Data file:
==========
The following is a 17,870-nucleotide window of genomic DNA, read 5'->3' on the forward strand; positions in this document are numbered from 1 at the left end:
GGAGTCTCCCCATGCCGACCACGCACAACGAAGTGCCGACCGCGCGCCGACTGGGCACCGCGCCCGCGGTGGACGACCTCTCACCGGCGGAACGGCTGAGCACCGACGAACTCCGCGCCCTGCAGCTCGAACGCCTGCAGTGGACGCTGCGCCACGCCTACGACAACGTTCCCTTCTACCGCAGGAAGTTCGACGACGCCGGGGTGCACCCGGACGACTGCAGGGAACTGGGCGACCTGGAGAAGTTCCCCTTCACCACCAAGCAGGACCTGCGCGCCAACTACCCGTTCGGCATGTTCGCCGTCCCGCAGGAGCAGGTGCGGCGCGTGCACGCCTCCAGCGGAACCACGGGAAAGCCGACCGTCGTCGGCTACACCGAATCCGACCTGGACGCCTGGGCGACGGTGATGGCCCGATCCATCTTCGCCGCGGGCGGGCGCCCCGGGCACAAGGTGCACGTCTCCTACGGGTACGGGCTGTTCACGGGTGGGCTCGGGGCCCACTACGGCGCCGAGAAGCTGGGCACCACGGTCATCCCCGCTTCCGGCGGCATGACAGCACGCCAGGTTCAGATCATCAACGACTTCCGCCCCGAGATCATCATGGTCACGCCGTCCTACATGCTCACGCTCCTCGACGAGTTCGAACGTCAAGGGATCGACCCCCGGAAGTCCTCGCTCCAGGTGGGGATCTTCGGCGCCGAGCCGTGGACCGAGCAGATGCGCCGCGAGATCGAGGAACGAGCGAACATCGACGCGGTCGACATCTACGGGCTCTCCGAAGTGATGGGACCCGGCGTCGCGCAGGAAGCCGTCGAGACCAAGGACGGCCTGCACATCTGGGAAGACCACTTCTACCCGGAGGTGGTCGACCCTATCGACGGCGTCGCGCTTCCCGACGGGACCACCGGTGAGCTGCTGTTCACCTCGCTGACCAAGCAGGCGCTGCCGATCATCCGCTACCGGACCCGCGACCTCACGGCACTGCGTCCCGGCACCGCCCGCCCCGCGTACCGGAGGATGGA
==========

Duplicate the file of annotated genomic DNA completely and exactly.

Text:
The following is a 17,870-nucleotide window of genomic DNA, read 5'->3' on the forward strand; positions in this document are numbered from 1 at the left end:
GGAGTCTCCCCATGCCGACCACGCACAACGAAGTGCCGACCGCGCGCCGACTGGGCACCGCGCCCGCGGTGGACGACCTCTCACCGGCGGAACGGCTGAGCACCGACGAACTCCGCGCCCTGCAGCTCGAACGCCTGCAGTGGACGCTGCGCCACGCCTACGACAACGTTCCCTTCTACCGCAGGAAGTTCGACGACGCCGGGGTGCACCCGGACGACTGCAGGGAACTGGGCGACCTGGAGAAGTTCCCCTTCACCACCAAGCAGGACCTGCGCGCCAACTACCCGTTCGGCATGTTCGCCGTCCCGCAGGAGCAGGTGCGGCGCGTGCACGCCTCCAGCGGAACCACGGGAAAGCCGACCGTCGTCGGCTACACCGAATCCGACCTGGACGCCTGGGCGACGGTGATGGCCCGATCCATCTTCGCCGCGGGCGGGCGCCCCGGGCACAAGGTGCACGTCTCCTACGGGTACGGGCTGTTCACGGGTGGGCTCGGGGCCCACTACGGCGCCGAGAAGCTGGGCACCACGGTCATCCCCGCTTCCGGCGGCATGACAGCACGCCAGGTTCAGATCATCAACGACTTCCGCCCCGAGATCATCATGGTCACGCCGTCCTACATGCTCACGCTCCTCGACGAGTTCGAACGTCAAGGGATCGACCCCCGGAAGTCCTCGCTCCAGGTGGGGATCTTCGGCGCCGAGCCGTGGACCGAGCAGATGCGCCGCGAGATCGAGGAACGAGCGAACATCGACGCGGTCGACATCTACGGGCTCTCCGAAGTGATGGGACCCGGCGTCGCGCAGGAAGCCGTCGAGACCAAGGACGGCCTGCACATCTGGGAAGACCACTTCTACCCGGAGGTGGTCGACCCTATCGACGGCGTCGCGCTTCCCGACGGGACCACCGGTGAGCTGCTGTTCACCTCGCTGACCAAGCAGGCGCTGCCGATCATCCGCTACCGGACCCGCGACCTCACGGCACTGCGTCCCGGCACCGCCCGCCCCGCGTACCGGAGGATGGA